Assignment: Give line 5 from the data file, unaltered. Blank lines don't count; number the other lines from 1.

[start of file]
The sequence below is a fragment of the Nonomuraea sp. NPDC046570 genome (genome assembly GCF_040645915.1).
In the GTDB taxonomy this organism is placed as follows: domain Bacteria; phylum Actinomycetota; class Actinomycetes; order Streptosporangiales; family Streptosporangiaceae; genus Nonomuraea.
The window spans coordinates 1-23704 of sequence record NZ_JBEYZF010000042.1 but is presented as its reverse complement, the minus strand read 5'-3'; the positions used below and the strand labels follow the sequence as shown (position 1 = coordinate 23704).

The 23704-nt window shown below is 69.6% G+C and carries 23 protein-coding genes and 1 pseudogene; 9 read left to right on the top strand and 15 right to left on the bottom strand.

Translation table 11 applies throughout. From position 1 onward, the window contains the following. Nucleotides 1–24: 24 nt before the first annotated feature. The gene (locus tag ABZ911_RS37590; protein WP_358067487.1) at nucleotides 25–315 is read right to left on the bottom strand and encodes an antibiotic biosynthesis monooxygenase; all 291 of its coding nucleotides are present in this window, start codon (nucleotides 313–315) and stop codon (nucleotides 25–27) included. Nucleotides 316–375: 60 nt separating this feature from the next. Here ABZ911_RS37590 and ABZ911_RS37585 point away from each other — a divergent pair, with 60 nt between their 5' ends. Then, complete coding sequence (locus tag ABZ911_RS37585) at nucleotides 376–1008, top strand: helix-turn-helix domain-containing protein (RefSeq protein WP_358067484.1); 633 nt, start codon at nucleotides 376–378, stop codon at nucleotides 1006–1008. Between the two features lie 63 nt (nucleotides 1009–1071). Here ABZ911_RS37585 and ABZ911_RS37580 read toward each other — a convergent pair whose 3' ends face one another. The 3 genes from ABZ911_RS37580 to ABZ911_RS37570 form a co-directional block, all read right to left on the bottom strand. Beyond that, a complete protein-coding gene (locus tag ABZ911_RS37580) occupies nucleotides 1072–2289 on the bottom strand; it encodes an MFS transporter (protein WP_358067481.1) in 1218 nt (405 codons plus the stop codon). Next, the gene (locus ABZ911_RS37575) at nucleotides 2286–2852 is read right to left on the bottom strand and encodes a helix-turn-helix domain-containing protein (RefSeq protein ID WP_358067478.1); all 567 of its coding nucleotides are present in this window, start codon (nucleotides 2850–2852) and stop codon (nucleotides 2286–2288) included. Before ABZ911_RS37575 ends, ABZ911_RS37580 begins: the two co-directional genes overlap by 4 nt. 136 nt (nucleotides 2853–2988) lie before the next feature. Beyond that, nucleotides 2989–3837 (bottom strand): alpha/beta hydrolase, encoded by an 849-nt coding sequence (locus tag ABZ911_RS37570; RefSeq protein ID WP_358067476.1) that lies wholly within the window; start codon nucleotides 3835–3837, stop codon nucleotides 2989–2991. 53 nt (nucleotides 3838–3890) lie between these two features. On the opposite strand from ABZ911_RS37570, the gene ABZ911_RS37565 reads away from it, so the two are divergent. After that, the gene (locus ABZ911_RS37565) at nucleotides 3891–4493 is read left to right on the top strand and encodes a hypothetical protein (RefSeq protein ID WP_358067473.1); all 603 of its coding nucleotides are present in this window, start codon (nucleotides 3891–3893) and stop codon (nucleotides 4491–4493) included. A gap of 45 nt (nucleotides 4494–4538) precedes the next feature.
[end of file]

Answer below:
Translation table 11 applies throughout. From position 1 onward, the window contains the following. Nucleotides 1–24: 24 nt before the first annotated feature. The gene (locus tag ABZ911_RS37590; protein WP_358067487.1) at nucleotides 25–315 is read right to left on the bottom strand and encodes an antibiotic biosynthesis monooxygenase; all 291 of its coding nucleotides are present in this window, start codon (nucleotides 313–315) and stop codon (nucleotides 25–27) included. Nucleotides 316–375: 60 nt separating this feature from the next. Here ABZ911_RS37590 and ABZ911_RS37585 point away from each other — a divergent pair, with 60 nt between their 5' ends. Then, complete coding sequence (locus tag ABZ911_RS37585) at nucleotides 376–1008, top strand: helix-turn-helix domain-containing protein (RefSeq protein WP_358067484.1); 633 nt, start codon at nucleotides 376–378, stop codon at nucleotides 1006–1008. Between the two features lie 63 nt (nucleotides 1009–1071). Here ABZ911_RS37585 and ABZ911_RS37580 read toward each other — a convergent pair whose 3' ends face one another. The 3 genes from ABZ911_RS37580 to ABZ911_RS37570 form a co-directional block, all read right to left on the bottom strand. Beyond that, a complete protein-coding gene (locus tag ABZ911_RS37580) occupies nucleotides 1072–2289 on the bottom strand; it encodes an MFS transporter (protein WP_358067481.1) in 1218 nt (405 codons plus the stop codon). Next, the gene (locus ABZ911_RS37575) at nucleotides 2286–2852 is read right to left on the bottom strand and encodes a helix-turn-helix domain-containing protein (RefSeq protein ID WP_358067478.1); all 567 of its coding nucleotides are present in this window, start codon (nucleotides 2850–2852) and stop codon (nucleotides 2286–2288) included. Before ABZ911_RS37575 ends, ABZ911_RS37580 begins: the two co-directional genes overlap by 4 nt. 136 nt (nucleotides 2853–2988) lie before the next feature. Beyond that, nucleotides 2989–3837 (bottom strand): alpha/beta hydrolase, encoded by an 849-nt coding sequence (locus tag ABZ911_RS37570; RefSeq protein ID WP_358067476.1) that lies wholly within the window; start codon nucleotides 3835–3837, stop codon nucleotides 2989–2991. 53 nt (nucleotides 3838–3890) lie between these two features. On the opposite strand from ABZ911_RS37570, the gene ABZ911_RS37565 reads away from it, so the two are divergent. After that, the gene (locus ABZ911_RS37565) at nucleotides 3891–4493 is read left to right on the top strand and encodes a hypothetical protein (RefSeq protein ID WP_358067473.1); all 603 of its coding nucleotides are present in this window, start codon (nucleotides 3891–3893) and stop codon (nucleotides 4491–4493) included. A gap of 45 nt (nucleotides 4494–4538) precedes the next feature.